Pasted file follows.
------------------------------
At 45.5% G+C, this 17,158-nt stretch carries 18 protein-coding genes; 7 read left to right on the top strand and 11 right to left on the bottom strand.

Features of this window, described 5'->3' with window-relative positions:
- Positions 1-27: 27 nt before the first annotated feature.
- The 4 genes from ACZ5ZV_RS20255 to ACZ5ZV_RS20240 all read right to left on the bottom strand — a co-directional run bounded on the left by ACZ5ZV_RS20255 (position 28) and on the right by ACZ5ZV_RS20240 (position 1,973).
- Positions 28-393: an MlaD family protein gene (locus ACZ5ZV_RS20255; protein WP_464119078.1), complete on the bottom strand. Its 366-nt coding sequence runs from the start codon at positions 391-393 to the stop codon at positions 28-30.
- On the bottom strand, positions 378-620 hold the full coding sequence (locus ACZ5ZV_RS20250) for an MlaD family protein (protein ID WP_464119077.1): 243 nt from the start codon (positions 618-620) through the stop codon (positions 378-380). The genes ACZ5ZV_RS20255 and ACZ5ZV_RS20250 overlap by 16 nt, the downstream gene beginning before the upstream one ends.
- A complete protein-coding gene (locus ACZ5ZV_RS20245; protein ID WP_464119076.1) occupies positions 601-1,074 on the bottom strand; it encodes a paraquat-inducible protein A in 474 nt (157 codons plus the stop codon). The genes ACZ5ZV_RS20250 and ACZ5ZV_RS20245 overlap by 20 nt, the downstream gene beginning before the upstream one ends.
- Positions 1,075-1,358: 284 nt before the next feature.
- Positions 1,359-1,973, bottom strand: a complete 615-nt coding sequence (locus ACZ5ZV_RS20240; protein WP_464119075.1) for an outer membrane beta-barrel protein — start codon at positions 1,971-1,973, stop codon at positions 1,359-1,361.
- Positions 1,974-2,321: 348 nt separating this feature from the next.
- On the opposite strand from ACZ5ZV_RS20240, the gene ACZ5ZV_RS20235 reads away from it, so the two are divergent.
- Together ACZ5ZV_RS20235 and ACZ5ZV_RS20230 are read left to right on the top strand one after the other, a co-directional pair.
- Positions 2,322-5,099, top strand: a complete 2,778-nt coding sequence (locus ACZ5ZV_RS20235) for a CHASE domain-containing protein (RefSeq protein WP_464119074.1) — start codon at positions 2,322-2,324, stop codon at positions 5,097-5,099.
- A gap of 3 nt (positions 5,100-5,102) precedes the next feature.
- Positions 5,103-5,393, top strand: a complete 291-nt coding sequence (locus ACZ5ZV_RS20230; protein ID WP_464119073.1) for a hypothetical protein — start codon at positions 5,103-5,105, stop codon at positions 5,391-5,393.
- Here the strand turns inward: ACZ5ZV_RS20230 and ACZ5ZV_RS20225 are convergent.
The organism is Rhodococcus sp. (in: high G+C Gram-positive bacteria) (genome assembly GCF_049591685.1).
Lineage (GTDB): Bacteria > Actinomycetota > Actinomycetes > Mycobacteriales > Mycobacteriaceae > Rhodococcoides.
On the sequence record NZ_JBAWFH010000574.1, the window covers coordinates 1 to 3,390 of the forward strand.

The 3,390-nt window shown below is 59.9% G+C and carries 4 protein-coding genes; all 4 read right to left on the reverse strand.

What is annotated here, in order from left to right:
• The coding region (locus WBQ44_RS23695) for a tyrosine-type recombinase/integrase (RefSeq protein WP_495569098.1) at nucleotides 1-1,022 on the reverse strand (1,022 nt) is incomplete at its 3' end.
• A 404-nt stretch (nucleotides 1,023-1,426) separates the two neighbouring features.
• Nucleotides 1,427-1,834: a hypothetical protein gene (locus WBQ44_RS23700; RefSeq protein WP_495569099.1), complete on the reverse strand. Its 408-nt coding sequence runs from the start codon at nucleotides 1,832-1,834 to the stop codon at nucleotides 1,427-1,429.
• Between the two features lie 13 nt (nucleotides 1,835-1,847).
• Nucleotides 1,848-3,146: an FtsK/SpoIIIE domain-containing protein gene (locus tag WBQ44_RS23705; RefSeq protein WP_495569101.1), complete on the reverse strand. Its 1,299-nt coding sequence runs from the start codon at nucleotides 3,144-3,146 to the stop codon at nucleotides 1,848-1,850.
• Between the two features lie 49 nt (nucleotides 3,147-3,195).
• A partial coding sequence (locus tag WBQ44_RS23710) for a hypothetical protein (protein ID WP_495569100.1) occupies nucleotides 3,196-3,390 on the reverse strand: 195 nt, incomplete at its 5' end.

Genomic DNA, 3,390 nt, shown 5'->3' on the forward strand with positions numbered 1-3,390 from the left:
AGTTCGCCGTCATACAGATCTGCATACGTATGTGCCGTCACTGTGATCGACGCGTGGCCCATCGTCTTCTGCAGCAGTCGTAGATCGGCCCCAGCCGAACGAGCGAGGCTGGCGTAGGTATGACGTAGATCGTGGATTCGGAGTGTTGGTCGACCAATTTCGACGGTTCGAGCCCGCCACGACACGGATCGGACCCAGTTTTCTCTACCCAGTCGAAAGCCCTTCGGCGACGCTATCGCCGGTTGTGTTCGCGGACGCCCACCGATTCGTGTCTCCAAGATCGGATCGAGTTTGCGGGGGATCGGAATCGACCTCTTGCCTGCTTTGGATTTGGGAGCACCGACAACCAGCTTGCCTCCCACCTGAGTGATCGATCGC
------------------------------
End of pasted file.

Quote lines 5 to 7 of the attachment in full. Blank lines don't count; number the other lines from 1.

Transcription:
- Positions 28-393: an MlaD family protein gene (locus ACZ5ZV_RS20255; protein WP_464119078.1), complete on the bottom strand. Its 366-nt coding sequence runs from the start codon at positions 391-393 to the stop codon at positions 28-30.
- On the bottom strand, positions 378-620 hold the full coding sequence (locus ACZ5ZV_RS20250) for an MlaD family protein (protein ID WP_464119077.1): 243 nt from the start codon (positions 618-620) through the stop codon (positions 378-380). The genes ACZ5ZV_RS20255 and ACZ5ZV_RS20250 overlap by 16 nt, the downstream gene beginning before the upstream one ends.
- A complete protein-coding gene (locus ACZ5ZV_RS20245; protein ID WP_464119076.1) occupies positions 601-1,074 on the bottom strand; it encodes a paraquat-inducible protein A in 474 nt (157 codons plus the stop codon). The genes ACZ5ZV_RS20250 and ACZ5ZV_RS20245 overlap by 20 nt, the downstream gene beginning before the upstream one ends.